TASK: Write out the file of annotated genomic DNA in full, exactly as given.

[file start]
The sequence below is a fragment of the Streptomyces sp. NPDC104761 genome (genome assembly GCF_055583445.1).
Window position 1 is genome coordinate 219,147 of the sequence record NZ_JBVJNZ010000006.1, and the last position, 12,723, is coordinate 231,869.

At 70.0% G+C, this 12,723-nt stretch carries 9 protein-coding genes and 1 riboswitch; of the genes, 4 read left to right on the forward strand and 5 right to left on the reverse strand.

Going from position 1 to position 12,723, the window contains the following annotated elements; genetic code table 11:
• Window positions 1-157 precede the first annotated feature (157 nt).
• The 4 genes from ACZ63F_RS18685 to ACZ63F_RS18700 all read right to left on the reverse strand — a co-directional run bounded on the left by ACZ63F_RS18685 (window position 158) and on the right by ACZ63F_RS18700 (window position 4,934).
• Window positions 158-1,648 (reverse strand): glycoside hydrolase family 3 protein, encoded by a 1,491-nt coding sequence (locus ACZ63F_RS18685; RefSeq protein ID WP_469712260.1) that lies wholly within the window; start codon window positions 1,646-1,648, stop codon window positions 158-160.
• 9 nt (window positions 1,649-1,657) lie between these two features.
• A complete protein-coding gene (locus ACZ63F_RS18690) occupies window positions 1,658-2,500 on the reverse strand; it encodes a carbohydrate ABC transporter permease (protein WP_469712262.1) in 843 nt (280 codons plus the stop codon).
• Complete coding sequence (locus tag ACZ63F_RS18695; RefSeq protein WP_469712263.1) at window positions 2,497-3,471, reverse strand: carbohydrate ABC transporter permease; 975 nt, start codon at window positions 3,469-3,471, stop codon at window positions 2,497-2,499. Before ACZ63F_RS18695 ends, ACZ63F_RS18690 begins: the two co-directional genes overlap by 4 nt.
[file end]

The sequence below is a fragment of the Streptomyces sp. NPDC104761 genome (genome assembly GCF_055583445.1).
Window position 1 is genome coordinate 219,147 of the sequence record NZ_JBVJNZ010000006.1, and the last position, 12,723, is coordinate 231,869.

At 70.0% G+C, this 12,723-nt stretch carries 9 protein-coding genes and 1 riboswitch; of the genes, 4 read left to right on the forward strand and 5 right to left on the reverse strand.

Going from position 1 to position 12,723, the window contains the following annotated elements; genetic code table 11:
• Window positions 1-157 precede the first annotated feature (157 nt).
• The 4 genes from ACZ63F_RS18685 to ACZ63F_RS18700 all read right to left on the reverse strand — a co-directional run bounded on the left by ACZ63F_RS18685 (window position 158) and on the right by ACZ63F_RS18700 (window position 4,934).
• Window positions 158-1,648 (reverse strand): glycoside hydrolase family 3 protein, encoded by a 1,491-nt coding sequence (locus ACZ63F_RS18685; RefSeq protein ID WP_469712260.1) that lies wholly within the window; start codon window positions 1,646-1,648, stop codon window positions 158-160.
• 9 nt (window positions 1,649-1,657) lie between these two features.
• A complete protein-coding gene (locus ACZ63F_RS18690) occupies window positions 1,658-2,500 on the reverse strand; it encodes a carbohydrate ABC transporter permease (protein WP_469712262.1) in 843 nt (280 codons plus the stop codon).
• Complete coding sequence (locus tag ACZ63F_RS18695; RefSeq protein WP_469712263.1) at window positions 2,497-3,471, reverse strand: carbohydrate ABC transporter permease; 975 nt, start codon at window positions 3,469-3,471, stop codon at window positions 2,497-2,499. Before ACZ63F_RS18695 ends, ACZ63F_RS18690 begins: the two co-directional genes overlap by 4 nt.